Of course Lawrence’s relationship with Jessie has become more understood as the years have passed, but there were other writers who had similar experiences, not least Ernest Hemingway who, in 1918, serving as an ambulance driver with the American Red Cross in Italy, was badly injured in a leg by an Austrian mortar shell that exploded while the nineteen-year-old Hemingway was delivering mail and chocolates to the men in a front line trench in a valley at the base of the Dolomites. Several soldiers were killed but Hemingway, still conscious, began to drag a badly injured soldier to safety, but before he’d crawled more than six feet, he was hit in the same leg by a burst of machine gun fire, and although in severe pain, and bleeding profusely, he continued to drag the now unconscious Italian infantryman toward the trench and eventual safety. Hemingway blacked-out.

Three days later the brave young American woke-up in a Red Cross Hospital in Milan with the face of a beautiful young American Red Cross nurse looking down at him.

Her name was Agnes von Kurowsky. The young couple soon fell in love, with Agnes bringing the young American back to life and, like Lawrence and Jessie, often reading together. When Hemingway was much recovered Ernest and Agnes went walking in the nearby park where they listened to the military bands, drank Camparis at the cafes before going to the opera house.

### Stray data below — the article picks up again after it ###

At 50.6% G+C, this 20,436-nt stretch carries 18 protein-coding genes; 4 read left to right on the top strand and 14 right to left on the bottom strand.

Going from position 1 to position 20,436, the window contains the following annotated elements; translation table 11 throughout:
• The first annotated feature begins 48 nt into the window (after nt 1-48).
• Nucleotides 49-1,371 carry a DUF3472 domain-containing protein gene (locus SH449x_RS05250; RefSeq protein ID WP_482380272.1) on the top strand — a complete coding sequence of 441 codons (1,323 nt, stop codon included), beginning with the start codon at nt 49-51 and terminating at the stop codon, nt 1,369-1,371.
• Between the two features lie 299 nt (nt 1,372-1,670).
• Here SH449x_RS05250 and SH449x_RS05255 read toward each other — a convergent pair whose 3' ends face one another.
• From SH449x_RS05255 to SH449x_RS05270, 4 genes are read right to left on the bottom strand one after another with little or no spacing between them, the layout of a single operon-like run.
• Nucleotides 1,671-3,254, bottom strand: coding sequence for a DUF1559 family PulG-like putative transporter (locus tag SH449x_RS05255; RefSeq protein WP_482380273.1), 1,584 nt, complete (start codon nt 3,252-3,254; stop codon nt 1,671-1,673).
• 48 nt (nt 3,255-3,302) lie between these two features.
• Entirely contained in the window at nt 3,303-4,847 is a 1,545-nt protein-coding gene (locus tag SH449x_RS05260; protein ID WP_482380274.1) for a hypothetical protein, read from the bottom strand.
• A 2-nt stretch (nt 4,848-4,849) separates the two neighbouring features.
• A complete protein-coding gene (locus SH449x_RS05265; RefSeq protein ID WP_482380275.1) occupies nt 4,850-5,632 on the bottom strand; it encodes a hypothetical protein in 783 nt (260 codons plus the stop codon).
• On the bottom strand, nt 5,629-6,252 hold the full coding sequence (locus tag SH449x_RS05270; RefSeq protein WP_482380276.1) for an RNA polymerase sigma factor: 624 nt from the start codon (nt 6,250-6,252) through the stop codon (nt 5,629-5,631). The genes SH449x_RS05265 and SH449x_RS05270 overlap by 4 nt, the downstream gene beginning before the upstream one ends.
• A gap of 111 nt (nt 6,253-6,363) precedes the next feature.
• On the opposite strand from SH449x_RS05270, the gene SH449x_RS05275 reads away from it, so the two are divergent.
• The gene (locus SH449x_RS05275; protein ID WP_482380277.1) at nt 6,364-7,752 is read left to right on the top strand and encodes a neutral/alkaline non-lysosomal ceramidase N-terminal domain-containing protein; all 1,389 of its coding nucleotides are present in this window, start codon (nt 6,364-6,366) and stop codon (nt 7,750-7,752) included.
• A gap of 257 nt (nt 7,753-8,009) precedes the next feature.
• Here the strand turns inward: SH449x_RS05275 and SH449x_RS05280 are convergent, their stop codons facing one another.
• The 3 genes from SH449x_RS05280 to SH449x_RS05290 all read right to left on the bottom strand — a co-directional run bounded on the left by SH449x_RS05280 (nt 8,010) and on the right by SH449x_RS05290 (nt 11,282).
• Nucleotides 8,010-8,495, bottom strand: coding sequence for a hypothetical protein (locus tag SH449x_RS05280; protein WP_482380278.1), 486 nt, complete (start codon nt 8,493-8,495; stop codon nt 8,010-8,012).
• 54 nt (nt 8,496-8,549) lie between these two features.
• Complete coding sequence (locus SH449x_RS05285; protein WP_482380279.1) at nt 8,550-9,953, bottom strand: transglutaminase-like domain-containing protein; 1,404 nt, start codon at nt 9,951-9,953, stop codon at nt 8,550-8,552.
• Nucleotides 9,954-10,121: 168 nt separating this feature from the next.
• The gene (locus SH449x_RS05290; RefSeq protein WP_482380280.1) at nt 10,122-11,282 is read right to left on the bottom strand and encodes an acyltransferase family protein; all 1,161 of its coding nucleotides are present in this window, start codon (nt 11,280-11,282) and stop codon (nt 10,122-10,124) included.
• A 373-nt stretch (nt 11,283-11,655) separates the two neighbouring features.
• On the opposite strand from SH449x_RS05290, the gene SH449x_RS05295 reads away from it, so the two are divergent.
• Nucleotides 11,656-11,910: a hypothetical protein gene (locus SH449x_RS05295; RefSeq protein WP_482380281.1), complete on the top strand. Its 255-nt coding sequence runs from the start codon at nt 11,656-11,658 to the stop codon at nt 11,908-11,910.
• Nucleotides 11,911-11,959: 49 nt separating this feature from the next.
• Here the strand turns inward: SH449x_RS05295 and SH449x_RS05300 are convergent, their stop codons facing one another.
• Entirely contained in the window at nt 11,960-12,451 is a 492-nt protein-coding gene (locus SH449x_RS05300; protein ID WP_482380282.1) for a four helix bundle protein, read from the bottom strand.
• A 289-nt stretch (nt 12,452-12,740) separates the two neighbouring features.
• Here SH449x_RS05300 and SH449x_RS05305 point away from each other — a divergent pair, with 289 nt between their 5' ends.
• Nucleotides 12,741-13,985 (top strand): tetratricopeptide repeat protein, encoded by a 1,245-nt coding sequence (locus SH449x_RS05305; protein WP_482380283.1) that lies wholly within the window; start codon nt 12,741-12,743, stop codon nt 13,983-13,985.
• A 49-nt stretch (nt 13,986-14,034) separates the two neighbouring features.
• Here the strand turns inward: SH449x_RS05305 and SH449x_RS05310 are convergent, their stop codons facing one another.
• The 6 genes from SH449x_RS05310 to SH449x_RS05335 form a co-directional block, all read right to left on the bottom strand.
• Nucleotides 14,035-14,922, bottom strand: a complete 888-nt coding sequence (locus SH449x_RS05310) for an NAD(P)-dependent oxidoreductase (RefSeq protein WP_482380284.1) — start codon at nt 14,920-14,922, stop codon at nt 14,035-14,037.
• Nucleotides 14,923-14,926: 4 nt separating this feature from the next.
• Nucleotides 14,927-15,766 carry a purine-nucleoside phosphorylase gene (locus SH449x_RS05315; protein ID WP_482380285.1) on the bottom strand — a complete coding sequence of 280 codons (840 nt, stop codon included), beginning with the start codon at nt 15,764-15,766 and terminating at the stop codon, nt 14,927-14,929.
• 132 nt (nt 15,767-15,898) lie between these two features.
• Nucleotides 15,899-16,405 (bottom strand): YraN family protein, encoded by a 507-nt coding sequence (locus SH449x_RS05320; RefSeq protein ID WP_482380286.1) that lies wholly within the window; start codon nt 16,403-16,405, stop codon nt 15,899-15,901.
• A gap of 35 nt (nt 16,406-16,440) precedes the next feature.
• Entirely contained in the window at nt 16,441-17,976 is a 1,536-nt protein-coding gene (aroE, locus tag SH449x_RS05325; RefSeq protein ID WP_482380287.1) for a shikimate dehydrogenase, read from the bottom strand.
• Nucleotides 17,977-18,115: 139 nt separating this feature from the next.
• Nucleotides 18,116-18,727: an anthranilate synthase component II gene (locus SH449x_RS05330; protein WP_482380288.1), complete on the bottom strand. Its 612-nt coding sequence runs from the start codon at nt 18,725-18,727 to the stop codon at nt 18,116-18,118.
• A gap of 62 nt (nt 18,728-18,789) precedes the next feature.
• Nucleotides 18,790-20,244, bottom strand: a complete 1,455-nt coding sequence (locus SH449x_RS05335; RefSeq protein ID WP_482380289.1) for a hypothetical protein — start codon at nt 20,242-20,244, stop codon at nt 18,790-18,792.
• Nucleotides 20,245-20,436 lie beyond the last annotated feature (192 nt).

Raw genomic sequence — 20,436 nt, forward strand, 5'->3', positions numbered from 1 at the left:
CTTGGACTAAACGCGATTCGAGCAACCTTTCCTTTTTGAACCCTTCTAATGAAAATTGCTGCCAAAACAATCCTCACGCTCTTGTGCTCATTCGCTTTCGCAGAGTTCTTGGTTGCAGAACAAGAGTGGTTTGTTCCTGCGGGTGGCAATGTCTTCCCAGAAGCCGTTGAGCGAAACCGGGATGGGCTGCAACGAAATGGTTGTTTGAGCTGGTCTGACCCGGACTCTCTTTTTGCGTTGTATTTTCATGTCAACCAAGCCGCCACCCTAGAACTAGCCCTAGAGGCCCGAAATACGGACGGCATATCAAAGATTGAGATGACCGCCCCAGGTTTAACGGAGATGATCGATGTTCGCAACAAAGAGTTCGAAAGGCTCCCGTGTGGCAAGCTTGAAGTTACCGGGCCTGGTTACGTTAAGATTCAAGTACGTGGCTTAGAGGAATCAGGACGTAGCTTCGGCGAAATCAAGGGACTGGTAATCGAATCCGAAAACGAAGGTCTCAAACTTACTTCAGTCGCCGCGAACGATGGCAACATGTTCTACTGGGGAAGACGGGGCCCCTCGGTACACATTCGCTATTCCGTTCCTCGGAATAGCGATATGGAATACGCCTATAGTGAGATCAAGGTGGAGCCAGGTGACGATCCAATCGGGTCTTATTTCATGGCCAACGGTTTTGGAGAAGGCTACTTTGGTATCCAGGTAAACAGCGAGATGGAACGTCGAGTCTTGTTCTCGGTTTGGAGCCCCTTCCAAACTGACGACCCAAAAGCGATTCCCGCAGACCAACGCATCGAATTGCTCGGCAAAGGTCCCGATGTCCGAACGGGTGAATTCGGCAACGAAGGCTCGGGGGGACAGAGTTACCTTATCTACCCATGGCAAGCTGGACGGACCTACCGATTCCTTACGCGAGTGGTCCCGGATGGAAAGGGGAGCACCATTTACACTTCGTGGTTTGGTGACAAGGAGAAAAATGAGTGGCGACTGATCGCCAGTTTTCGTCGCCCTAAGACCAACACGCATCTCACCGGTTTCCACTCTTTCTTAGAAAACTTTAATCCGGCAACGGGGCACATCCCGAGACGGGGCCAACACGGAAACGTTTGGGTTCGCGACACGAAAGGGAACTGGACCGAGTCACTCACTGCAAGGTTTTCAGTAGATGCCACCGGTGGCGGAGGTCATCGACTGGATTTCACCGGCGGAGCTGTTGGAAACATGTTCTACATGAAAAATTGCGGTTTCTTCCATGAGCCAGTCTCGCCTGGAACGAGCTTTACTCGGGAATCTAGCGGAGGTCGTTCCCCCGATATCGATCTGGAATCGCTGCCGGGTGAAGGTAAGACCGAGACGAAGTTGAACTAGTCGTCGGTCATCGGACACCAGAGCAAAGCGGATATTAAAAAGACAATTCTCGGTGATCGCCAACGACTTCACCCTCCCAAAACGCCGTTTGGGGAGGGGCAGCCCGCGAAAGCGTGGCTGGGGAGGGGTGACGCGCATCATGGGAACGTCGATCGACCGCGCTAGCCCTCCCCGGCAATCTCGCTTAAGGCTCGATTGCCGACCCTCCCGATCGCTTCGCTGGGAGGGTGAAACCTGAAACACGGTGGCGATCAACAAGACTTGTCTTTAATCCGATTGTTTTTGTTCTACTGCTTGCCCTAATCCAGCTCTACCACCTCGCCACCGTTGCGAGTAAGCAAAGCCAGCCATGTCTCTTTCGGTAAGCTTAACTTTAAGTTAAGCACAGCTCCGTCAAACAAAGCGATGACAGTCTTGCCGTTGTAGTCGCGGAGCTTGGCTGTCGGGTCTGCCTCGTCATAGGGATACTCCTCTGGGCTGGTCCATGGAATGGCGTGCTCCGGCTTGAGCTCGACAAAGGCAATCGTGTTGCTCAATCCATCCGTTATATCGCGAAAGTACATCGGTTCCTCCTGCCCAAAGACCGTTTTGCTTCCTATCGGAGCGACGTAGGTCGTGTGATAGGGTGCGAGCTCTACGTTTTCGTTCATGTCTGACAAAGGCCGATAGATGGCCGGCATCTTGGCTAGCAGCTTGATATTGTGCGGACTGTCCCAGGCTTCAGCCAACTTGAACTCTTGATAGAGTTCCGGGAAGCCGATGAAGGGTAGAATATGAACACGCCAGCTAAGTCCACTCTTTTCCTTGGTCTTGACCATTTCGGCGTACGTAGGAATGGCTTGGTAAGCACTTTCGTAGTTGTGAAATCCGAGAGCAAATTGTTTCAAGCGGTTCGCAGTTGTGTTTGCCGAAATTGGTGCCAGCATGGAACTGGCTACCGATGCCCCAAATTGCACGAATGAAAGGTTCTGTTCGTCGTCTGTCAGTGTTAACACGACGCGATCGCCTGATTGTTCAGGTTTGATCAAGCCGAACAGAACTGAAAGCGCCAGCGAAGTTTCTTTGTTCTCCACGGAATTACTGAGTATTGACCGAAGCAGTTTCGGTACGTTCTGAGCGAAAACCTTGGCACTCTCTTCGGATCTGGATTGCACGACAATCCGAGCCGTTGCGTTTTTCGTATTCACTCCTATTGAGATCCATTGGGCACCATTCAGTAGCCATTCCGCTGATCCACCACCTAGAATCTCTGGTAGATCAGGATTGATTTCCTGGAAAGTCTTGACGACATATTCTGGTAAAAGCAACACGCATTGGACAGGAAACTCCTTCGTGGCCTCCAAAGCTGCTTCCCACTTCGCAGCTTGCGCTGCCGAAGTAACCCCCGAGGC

They talked of getting married, but due to Agnes being suddenly transferred to another hospital nearer the front it never happened. Hemingway was then sent home to Chicago. He never forgot Agnes or she him. They wrote to each other for a while, but then moved on.

Ernest Hemingway wrote his novel, A Farewell to Arms, six or seven years later. It is set in Italy in 1918, with the main protagonist a young American soldier badly injured by mortar fire. He is nursed back to health in a Milan hospital by a young American nurse called Catherine Barkley: undoubtedly based on Agnes.

As with Lawrence’s Jessie, Hemingway’s Agnes became a major influence on Hemingway and his work, work that could not have been written had he not been hit by that mortar shell and those machine gun bullets one sunny afternoon below the Dolomites. Hemingway’s bravery on that day earned him one of Italy’s highest military awards. He loved Italy, and probably loved Agnes more than anyone.

Lawrence’s experience of meeting Jessie, although less dramatic and violent than Hemingway’s, created work that Hemingway must have begun to read with the publication of Women in Love in 1921: a novel he loved, and from which he learned so much (early on in his career Hemingway would only admit that Lawrence taught him how to describe landscapes), with volumes of Lawrence’s work always in his ‘book bag’ wherever he travelled. And although Lawrence was fourteen years older than Hemingway, and from a wholly different background, they were literary blood brothers.

There are other examples of such creative influences, not least that of Edward Elgar’s first love, but I shall write about the composer in another blog.